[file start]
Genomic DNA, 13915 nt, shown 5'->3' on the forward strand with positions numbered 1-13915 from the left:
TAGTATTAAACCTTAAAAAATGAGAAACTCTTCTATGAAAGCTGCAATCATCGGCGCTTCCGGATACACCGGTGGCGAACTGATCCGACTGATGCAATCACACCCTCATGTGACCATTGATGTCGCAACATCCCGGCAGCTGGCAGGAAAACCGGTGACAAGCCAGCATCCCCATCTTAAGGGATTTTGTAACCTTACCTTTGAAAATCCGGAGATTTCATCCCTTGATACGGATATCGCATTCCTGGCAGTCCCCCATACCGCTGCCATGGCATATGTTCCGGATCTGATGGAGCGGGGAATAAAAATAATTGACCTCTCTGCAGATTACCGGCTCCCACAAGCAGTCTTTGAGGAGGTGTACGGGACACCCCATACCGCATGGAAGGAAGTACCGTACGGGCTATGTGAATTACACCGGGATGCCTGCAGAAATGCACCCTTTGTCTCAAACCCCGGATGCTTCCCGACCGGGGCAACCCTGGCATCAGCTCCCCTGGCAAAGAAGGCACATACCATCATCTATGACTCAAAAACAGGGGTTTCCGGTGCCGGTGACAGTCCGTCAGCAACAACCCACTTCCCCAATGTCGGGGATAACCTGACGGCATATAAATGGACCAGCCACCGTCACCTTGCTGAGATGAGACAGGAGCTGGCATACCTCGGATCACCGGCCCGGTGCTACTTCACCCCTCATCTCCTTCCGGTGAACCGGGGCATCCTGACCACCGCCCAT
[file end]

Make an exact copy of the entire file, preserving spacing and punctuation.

Genomic DNA, 13915 nt, shown 5'->3' on the forward strand with positions numbered 1-13915 from the left:
TAGTATTAAACCTTAAAAAATGAGAAACTCTTCTATGAAAGCTGCAATCATCGGCGCTTCCGGATACACCGGTGGCGAACTGATCCGACTGATGCAATCACACCCTCATGTGACCATTGATGTCGCAACATCCCGGCAGCTGGCAGGAAAACCGGTGACAAGCCAGCATCCCCATCTTAAGGGATTTTGTAACCTTACCTTTGAAAATCCGGAGATTTCATCCCTTGATACGGATATCGCATTCCTGGCAGTCCCCCATACCGCTGCCATGGCATATGTTCCGGATCTGATGGAGCGGGGAATAAAAATAATTGACCTCTCTGCAGATTACCGGCTCCCACAAGCAGTCTTTGAGGAGGTGTACGGGACACCCCATACCGCATGGAAGGAAGTACCGTACGGGCTATGTGAATTACACCGGGATGCCTGCAGAAATGCACCCTTTGTCTCAAACCCCGGATGCTTCCCGACCGGGGCAACCCTGGCATCAGCTCCCCTGGCAAAGAAGGCACATACCATCATCTATGACTCAAAAACAGGGGTTTCCGGTGCCGGTGACAGTCCGTCAGCAACAACCCACTTCCCCAATGTCGGGGATAACCTGACGGCATATAAATGGACCAGCCACCGTCACCTTGCTGAGATGAGACAGGAGCTGGCATACCTCGGATCACCGGCCCGGTGCTACTTCACCCCTCATCTCCTTCCGGTGAACCGGGGCATCCTGACCACCGCCCAT